Police have no motive and apparently no witnesses in the shooting at a community center in Minneapolis. Investigators don't believe the victim was involved in criminal activity.
Jennifer Blevins stared out her office window Tuesday, pointing at the small patch of street between two trees, where Ahmed Nur Ali was ambushed and shot to death less than 24 hours earlier.
The 20-year-old Augsburg College student had just finished his first day in a work-study program at the Brian Coyle Community Center in Minneapolis, playing basketball with kids and teaching computer skills. Blevins, head of the center, said Ali wanted to give something back to his Somali community, and she was happy to have him helping out.
Police said the circumstances surrounding Ali's death -- a man known to many who was shot in broad daylight in front of a bustling gathering place -- should be bringing witnesses and people with information out of the woodwork. So far, that doesn't appear to be the case.
Investigators have yet to come up with a motive. Did somebody walk up and shoot Ali or was it a drive-by shooting? Was there a confrontation? Was Ali the intended target or could it have been mistaken identity?
Police say they don't believe Ali was involved in any criminal activity that would have led to his killing.
For now, that includes gang activity, said Capt. Amelia Huffman.
"I wish I had more details," she said. "We have talked to quite a few people who weren't witnesses who wish they had more to offer. But there are witnesses who haven't come forward."
Ali was the third Somali man from Minneapolis killed since April. Nobody has been arrested in any of the cases, and Huffman said it's too early to determine if the killings are related.
Ali's death stunned the Augsburg campus, where more than 700 students, friends and faculty joined for a gathering at Foss Chapel on Tuesday morning. Ali, who was studying political science and international relations, had played on the college's soccer team and helped start the campus' Muslim student association.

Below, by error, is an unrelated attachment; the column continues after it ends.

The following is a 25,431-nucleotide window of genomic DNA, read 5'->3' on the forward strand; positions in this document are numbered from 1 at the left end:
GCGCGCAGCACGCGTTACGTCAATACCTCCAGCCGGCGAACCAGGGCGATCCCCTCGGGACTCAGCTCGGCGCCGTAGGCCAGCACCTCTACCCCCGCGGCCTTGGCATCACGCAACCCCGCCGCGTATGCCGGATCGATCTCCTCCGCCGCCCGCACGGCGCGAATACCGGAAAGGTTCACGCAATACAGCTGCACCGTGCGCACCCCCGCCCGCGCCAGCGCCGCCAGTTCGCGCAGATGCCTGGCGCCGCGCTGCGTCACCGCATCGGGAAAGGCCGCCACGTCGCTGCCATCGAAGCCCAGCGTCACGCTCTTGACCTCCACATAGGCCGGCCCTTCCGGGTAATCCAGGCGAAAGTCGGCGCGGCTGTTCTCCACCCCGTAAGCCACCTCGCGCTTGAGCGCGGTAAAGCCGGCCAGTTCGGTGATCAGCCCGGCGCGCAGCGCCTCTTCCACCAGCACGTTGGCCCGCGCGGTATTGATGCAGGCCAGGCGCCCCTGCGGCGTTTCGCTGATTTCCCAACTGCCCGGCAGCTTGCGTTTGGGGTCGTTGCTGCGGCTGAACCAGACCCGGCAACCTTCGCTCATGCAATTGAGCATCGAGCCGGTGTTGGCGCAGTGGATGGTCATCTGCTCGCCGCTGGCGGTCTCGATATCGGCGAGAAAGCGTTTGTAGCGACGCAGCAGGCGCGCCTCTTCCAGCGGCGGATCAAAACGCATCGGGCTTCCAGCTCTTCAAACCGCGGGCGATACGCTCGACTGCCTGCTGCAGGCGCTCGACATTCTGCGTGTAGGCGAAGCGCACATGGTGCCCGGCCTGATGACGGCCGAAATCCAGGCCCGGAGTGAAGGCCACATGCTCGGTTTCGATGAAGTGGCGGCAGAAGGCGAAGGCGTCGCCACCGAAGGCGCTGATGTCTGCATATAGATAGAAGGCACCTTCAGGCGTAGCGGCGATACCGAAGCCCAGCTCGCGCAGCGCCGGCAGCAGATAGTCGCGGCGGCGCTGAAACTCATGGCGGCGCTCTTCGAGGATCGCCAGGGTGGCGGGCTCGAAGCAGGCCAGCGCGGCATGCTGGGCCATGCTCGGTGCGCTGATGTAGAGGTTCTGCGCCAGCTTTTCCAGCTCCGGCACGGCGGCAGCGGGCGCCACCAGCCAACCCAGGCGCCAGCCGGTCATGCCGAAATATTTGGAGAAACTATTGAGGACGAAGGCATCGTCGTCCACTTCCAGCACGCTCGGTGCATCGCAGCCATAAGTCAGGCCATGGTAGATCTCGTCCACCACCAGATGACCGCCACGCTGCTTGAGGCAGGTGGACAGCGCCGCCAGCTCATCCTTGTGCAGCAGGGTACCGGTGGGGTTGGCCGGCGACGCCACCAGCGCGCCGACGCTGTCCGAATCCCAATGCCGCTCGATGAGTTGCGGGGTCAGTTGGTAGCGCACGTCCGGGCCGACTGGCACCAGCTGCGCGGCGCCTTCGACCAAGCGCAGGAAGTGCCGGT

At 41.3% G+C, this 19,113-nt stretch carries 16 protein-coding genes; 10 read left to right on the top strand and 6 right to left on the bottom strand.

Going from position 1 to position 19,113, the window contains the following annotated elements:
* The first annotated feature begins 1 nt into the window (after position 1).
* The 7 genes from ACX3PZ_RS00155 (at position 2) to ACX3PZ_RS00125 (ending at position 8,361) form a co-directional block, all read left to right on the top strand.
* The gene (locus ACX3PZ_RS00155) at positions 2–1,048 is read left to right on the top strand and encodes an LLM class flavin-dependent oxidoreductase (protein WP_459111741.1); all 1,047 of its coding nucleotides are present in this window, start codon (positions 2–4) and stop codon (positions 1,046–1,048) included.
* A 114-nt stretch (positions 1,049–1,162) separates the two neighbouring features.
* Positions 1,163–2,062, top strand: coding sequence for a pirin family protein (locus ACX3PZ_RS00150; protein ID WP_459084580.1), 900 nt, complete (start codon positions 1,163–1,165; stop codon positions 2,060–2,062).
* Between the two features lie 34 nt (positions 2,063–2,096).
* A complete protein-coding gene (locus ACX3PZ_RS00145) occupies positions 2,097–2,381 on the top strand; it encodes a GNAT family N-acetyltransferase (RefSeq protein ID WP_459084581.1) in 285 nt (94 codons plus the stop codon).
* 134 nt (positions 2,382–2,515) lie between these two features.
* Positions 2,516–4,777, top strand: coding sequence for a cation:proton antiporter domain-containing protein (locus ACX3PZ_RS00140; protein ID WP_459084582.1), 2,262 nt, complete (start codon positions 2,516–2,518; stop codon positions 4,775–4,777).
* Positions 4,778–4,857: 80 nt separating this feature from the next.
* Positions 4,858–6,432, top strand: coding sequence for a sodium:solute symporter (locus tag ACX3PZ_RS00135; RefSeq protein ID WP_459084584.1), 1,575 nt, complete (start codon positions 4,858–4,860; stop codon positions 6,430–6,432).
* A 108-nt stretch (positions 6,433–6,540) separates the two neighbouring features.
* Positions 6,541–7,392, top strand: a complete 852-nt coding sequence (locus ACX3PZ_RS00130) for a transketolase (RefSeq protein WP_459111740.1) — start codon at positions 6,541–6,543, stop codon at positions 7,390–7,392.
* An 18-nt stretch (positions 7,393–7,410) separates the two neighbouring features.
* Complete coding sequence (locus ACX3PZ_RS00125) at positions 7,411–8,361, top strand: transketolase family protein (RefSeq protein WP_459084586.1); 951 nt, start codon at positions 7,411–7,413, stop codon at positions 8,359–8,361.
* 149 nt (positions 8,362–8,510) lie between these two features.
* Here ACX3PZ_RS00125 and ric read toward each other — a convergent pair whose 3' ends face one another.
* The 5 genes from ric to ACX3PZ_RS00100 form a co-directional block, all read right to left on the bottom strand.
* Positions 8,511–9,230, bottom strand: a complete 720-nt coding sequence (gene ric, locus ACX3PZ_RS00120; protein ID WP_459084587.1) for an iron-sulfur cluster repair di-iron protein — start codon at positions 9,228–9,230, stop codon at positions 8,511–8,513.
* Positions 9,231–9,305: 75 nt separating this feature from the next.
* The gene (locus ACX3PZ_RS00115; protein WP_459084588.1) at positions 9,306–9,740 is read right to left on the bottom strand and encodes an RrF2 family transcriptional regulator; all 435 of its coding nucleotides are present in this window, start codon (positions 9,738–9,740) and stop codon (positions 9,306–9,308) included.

One friend who had known Ali since they attended Columbia Heights High School said word of his death spread quickly in the Somali community. He didn't want to see Ali's death "be a lost cause."
Mohamed Sallam, director of Pan-African student services at Augsburg and Ali's adviser, described him as "very Muslim," with strong faith. He wasn't aware Ali planned to volunteer at the center.
Sallam spoke briefly at the gathering, explaining why Somali culture and religious customs call for quick burial. Muslims honor people who die, but they don't memorialize death, he said. The gathering was an opportunity to reflect because "death is a reminder for all of us," he said.
After the gathering, Addis Fetto could no longer contain her emotions. She had hung with Ali nearly every day for the past two years, and she was angry that some media outlets reported his death might be gang-related.
"It's not fair," she wailed. "He was just tutoring kids."
While violent crime has decreased in the Cedar Riverside neighborhood where the Brian Coyle Community Center is located, First Precinct Police Inspector Janee Harteau said she is concerned that three men have been killed in the area this year. Beside Ali, Abdullahi Abdi, 18, was killed in April and Joseph Sodd III was stabbed to death in June.
"Ali's death is pretty shocking," said Mustafa Jumale, a University of Minnesota student who worked with Ali at the center. Jumale expressed fears, despite lack of evidence that the Coyle center itself isn't safe: "I won't be able to go back to work. It's too dangerous."
Blevins met with staff Tuesday. Many heard the gunshots and ran out to help Ali as he lay dying in the street. It's traumatic to see violence and loss of life in front of you, she said.
"Ahmed was somebody we immediately trusted," she said. "If he had any ongoing conflicts, I don't believe he would have come to work."
Huffman said police have heard people talk about witnesses in the Somali community who are afraid to come forward for fear of retaliation. But others are either apathetic or possibly complicit, she said.
"It's too early to say if Ahmed was the intended target, but this wasn't a case where 20 shots were fired," she said.
There are some language and cultural barriers investigators need to work through, but several procedural issues raised by Ali's relatives aren't unique to immigrant communities, Huffman said. Family and friends were upset that his body wasn't covered, but this was necessary for investigators to preserve the crime scene.
"This case, like some other recent cases, comes down to an incredible lack of information from people you could reasonably expect would want to talk to police," she said. "We should have no shortage of witnesses. And, yet, we do."
David Chanen • 612-673-4465